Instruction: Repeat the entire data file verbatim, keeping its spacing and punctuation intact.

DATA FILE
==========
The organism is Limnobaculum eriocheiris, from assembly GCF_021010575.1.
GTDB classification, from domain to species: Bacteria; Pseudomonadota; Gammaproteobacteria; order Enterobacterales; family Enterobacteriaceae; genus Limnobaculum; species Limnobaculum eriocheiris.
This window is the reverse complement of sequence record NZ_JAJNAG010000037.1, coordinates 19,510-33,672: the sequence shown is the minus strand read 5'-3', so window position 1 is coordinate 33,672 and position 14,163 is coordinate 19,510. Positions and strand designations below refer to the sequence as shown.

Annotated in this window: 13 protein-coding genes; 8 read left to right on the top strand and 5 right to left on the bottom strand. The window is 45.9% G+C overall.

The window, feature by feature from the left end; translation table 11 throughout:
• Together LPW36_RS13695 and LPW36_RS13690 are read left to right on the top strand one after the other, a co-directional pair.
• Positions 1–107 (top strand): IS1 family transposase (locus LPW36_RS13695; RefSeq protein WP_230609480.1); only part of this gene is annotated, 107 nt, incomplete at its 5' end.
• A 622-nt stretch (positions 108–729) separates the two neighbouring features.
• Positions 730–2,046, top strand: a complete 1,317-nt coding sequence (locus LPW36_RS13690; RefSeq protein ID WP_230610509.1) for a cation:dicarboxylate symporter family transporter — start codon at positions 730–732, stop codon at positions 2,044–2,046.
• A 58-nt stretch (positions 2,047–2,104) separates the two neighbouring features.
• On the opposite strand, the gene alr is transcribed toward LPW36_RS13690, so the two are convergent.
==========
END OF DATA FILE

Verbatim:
The organism is Limnobaculum eriocheiris, from assembly GCF_021010575.1.
GTDB classification, from domain to species: Bacteria; Pseudomonadota; Gammaproteobacteria; order Enterobacterales; family Enterobacteriaceae; genus Limnobaculum; species Limnobaculum eriocheiris.
This window is the reverse complement of sequence record NZ_JAJNAG010000037.1, coordinates 19,510-33,672: the sequence shown is the minus strand read 5'-3', so window position 1 is coordinate 33,672 and position 14,163 is coordinate 19,510. Positions and strand designations below refer to the sequence as shown.

Annotated in this window: 13 protein-coding genes; 8 read left to right on the top strand and 5 right to left on the bottom strand. The window is 45.9% G+C overall.

The window, feature by feature from the left end; translation table 11 throughout:
• Together LPW36_RS13695 and LPW36_RS13690 are read left to right on the top strand one after the other, a co-directional pair.
• Positions 1–107 (top strand): IS1 family transposase (locus LPW36_RS13695; RefSeq protein WP_230609480.1); only part of this gene is annotated, 107 nt, incomplete at its 5' end.
• A 622-nt stretch (positions 108–729) separates the two neighbouring features.
• Positions 730–2,046, top strand: a complete 1,317-nt coding sequence (locus LPW36_RS13690; RefSeq protein ID WP_230610509.1) for a cation:dicarboxylate symporter family transporter — start codon at positions 730–732, stop codon at positions 2,044–2,046.
• A 58-nt stretch (positions 2,047–2,104) separates the two neighbouring features.
• On the opposite strand, the gene alr is transcribed toward LPW36_RS13690, so the two are convergent.